Volume 75, Number 6 | June 29 - July 5, 2005

Villager Arts & Lifestyles

Koch on Film

Batman Begins (-)

The movie received rave reviews and, when I saw it, the audience applauded at the end. The theater was sold out, clearly the movie will be a huge success. I did not like it. I don’t often like movies based on cartoons, whether they be humans playing the cartoon characters, or simply full feature length regular cartoons. But this film appeared from the reviews to be headed in a different direction. The actors were provided with good, thoughtful and provocative dialogue. The actors were first caliber, Christian Bale as Batman; Liam Neeson as Henri Ducard, a guru, part of a Tibetan-appearing group called the League of Shadows, intending always to keep world class cities free of crime, even if it were necessary to burn a city down as Ducard says they did to London generations ago. This time, they are focusing on Gotham — read New York City — and are prepared to treat it as God treated Sodom and Gomorrah, described in the bible.

Under the philosophy of Henri Ducard (Liam Neeson), good people could be destroyed if there were enough bad people in the same city who had to be eliminated. This is a philosophy that presides in wartime, but certainly not in times of peace. Batman did not agree with that philosophy.

Morgan Freeman plays Lucius Fox, who is in charge of the scientific discoveries at Batman’s father’s created corporation, the largest in the world, that would help society. Freeman did a terrific job of acting, making the cartoon role seem very human and intense. He tells us that gear costing $300,000 to protect the American soldier in wartime on the battlefield was refused by the government because of the cost. It would be interesting to know if that was an allusion to the unarmored Humvees used in Iraq by American soldiers, some of whom died needlessly when they were blown up. It sure sounds like it was.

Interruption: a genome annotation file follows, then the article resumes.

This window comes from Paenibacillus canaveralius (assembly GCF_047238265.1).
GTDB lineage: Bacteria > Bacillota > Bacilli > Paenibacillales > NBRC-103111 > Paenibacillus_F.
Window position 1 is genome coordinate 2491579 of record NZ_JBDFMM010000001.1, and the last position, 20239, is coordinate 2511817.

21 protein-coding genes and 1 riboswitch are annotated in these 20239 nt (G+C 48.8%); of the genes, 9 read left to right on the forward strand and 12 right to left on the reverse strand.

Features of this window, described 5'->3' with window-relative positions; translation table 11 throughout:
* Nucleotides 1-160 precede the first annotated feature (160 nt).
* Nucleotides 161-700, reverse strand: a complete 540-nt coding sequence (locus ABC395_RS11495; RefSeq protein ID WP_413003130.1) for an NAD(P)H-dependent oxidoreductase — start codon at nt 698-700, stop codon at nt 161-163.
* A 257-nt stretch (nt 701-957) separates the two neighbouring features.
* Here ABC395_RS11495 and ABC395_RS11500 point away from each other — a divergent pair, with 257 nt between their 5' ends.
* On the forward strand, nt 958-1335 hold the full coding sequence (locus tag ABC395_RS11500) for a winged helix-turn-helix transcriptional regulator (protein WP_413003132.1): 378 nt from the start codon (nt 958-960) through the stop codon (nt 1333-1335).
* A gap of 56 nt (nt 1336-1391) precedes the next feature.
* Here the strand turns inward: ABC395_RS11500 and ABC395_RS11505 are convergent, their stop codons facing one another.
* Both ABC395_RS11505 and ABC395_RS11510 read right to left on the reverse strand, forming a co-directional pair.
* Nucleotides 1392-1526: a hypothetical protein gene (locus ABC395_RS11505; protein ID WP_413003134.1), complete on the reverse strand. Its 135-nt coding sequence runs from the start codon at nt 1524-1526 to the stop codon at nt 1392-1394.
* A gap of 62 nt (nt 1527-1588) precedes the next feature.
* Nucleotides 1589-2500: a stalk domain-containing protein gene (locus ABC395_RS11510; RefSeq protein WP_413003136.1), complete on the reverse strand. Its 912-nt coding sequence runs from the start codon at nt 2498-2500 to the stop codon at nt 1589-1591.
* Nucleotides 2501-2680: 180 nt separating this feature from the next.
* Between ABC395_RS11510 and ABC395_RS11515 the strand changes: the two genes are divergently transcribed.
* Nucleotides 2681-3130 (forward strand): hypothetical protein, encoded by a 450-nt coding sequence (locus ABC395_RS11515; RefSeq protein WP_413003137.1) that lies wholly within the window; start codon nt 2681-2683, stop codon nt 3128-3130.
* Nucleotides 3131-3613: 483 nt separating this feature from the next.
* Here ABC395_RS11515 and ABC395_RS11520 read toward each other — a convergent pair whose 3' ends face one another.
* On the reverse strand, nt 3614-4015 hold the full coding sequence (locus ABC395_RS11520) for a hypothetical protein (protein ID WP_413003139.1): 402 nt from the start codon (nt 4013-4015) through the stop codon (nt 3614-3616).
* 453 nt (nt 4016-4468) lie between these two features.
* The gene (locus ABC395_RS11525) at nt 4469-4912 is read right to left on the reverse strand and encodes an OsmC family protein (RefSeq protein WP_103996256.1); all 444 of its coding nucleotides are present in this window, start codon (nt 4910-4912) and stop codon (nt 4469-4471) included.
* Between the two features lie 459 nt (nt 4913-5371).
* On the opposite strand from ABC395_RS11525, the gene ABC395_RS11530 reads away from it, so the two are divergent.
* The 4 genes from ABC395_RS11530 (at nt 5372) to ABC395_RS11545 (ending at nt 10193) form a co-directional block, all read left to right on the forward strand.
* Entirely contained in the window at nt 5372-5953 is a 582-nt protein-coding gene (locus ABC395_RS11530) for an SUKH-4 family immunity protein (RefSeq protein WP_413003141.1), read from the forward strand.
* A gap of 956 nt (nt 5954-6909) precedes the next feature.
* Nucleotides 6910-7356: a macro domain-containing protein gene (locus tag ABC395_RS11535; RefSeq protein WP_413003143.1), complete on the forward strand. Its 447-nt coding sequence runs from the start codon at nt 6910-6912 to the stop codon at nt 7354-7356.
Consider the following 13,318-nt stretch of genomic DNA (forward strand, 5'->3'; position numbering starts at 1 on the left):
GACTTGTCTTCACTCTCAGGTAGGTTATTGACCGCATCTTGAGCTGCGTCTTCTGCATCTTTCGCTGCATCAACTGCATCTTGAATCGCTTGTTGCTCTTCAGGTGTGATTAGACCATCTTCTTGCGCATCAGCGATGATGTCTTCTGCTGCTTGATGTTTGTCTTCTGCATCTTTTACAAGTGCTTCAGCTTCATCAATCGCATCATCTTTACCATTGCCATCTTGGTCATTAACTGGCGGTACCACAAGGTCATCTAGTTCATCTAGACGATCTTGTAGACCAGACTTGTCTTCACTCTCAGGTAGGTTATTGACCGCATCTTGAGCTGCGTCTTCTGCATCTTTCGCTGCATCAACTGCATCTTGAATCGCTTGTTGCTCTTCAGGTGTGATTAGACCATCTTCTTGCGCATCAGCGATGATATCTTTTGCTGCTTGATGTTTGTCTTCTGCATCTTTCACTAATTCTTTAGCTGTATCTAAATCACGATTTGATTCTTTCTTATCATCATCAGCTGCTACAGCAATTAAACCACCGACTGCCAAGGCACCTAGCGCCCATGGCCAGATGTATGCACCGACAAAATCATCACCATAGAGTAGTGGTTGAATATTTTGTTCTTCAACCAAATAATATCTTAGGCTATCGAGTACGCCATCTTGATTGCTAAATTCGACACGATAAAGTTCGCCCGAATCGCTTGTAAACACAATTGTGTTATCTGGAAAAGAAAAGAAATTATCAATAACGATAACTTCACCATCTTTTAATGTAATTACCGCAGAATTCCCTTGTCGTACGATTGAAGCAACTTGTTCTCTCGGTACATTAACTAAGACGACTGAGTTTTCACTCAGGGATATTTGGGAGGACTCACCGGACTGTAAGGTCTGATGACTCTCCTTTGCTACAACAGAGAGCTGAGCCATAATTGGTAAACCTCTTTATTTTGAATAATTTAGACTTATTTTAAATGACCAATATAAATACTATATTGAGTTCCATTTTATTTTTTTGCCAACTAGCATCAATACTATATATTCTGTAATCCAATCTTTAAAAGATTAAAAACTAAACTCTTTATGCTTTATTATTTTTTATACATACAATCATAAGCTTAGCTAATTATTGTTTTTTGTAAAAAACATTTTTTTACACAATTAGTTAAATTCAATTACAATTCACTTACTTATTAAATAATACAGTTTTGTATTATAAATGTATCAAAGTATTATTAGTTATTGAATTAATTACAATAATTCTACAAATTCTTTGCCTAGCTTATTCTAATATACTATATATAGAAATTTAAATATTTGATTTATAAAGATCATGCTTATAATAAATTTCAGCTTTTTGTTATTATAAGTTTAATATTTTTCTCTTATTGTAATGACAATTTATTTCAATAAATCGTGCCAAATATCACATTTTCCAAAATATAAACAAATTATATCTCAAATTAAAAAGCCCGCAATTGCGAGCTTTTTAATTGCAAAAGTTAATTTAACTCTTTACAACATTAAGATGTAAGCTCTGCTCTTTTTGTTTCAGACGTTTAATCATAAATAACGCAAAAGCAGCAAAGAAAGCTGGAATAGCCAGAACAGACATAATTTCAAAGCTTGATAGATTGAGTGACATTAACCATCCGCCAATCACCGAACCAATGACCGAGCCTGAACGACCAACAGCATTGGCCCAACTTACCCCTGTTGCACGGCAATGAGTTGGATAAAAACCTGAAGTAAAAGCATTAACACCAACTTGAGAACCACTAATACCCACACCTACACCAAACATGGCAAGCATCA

Michael Caine was also wonderful in his role as an English butler, making sure that the role of noblesse oblige would continue, imploring Batman to understand his obligations to the world.

Katie Holmes plays Rachel Dawes, Batman’s love interest, an assistant district attorney bent on eliminating crime and corruption. She’s fine in the role, and subject to even greater audience interest because of her recent engagement to Tom Cruise and his schoolboy antics in announcing his love. It’s not a bad movie, and you may like it. I just found it boring.

“Lords of Dogtown” (-)

In his New York Times review, A.O. Scott wrote that this film “from start to finish, is pretty much a blast.” So, with few new movies to choose from, I decided to see it.

I found it to be a degenerate film with perhaps only one guy standing out from the others as more gentle and courteous. Allegedly, it is based on the 2002 documentary, “Dogtown and Z Boys,” which was very exciting. As far as I know, that was the first film featuring skateboarding as a sport, and it appeared to be as exciting as ocean surfing.

Let me refresh your memory. In the documentary, we watched a group of Californians from Venice break into private pools which were empty of water and use the sloping walls of the pool for their skateboard antics. They all had blond hair which apparently is the hair color to have if you want to be accepted in California.

In “Lords of Dogtown,” we have the same characters. Skip Engblom (Heath Ledger) is the owner of the small skateboard manufacturing operation who takes advantage of a dozen youths. He organizes their surfboard team to give his skateboard brand notoriety. The nice guy is Stacy Peralta (John Robinson). The other characters are Jay Adams (Emile Hirsch), Tony Alva (Victor Rasuk) and Skip Engblom (Heath Ledger).

As A.O. Scott describes them in his review, “their lives are a complicated and perhaps typically Southern Californian blend of hedonism and striving.” He goes on to say, “They throw punches, trash restaurants and break into suburban homes.” I came away disgusted with their lifestyle, morals and code of conduct. All in all, it was a terrible night at the movies.

- Ed Koch

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